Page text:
Capital for investment in the mines was made available consistently by merchants and entrepreneurs willing to risk money in what promised to be an extremely lucrative business. Peter Bakewell, David Brading, Louisa Hoberman, and Frédérique Langue, among others, have published extremely detailed and stimulating historical studies on the merchant and mining elites that were active in dynamic mining regions such as Potosí, Zacatecas, and Guanajuato. The rapidity with which the mining centers stimulated the development of regional economies and trade from the mid-sixteenth century was notable, as first demonstrated in a set of classic studies by Carlos Sempat Assadourian, which have given birth to an abundant historical literature. Provisioning of the mines with mules, food, salt, powder, mercury, and other products soon transformed the economic landscape of highland regions of the viceroyalties of Peru and Mexico that profited from silver literally for centuries.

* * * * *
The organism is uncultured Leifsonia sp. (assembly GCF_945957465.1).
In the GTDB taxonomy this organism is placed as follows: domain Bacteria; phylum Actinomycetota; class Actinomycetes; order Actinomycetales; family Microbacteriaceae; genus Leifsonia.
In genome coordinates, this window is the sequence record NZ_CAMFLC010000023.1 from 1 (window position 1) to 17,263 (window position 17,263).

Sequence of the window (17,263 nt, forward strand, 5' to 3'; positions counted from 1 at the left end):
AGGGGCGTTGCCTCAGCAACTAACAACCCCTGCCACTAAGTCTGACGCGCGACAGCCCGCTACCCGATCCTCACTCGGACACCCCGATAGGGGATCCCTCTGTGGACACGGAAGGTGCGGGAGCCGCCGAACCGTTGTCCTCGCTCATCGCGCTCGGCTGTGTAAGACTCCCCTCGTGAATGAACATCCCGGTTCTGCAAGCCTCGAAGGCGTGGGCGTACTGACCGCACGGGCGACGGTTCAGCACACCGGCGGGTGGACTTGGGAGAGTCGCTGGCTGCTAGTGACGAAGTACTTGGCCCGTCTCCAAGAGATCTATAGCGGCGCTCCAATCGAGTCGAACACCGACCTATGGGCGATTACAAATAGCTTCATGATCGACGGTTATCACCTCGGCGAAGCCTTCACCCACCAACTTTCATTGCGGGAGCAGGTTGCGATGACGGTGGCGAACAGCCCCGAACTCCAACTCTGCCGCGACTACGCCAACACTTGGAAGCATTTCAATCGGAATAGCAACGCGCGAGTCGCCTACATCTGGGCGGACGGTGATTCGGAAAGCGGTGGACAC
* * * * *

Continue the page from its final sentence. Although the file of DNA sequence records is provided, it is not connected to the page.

There were few labor constraints to the development of the mines. In the first place, it should be emphasized that the workforces required for the functioning of the silver mines were relatively small: the greatest silver mine of all time, that of Potosí in Upper Peru (today's Bolivia), produced large quantities of precious metals in the late sixteenth century with a total of some 13,000 forced laborers. Subsequently, wage laborers also were hired to carry out the exhausting work in the mines situated at over 12,000 feet above sea level. According to the careful research of Enrique Tandeter, approximately half of the laborers in eighteenth-century Potosí were free workers who received wages, but half remained forced laborers, recruited by the Spanish officials using the colonial system of the mita, which obliged many Peruvian peasant communities to provide men for diverse tasks for which they received virtually no pay.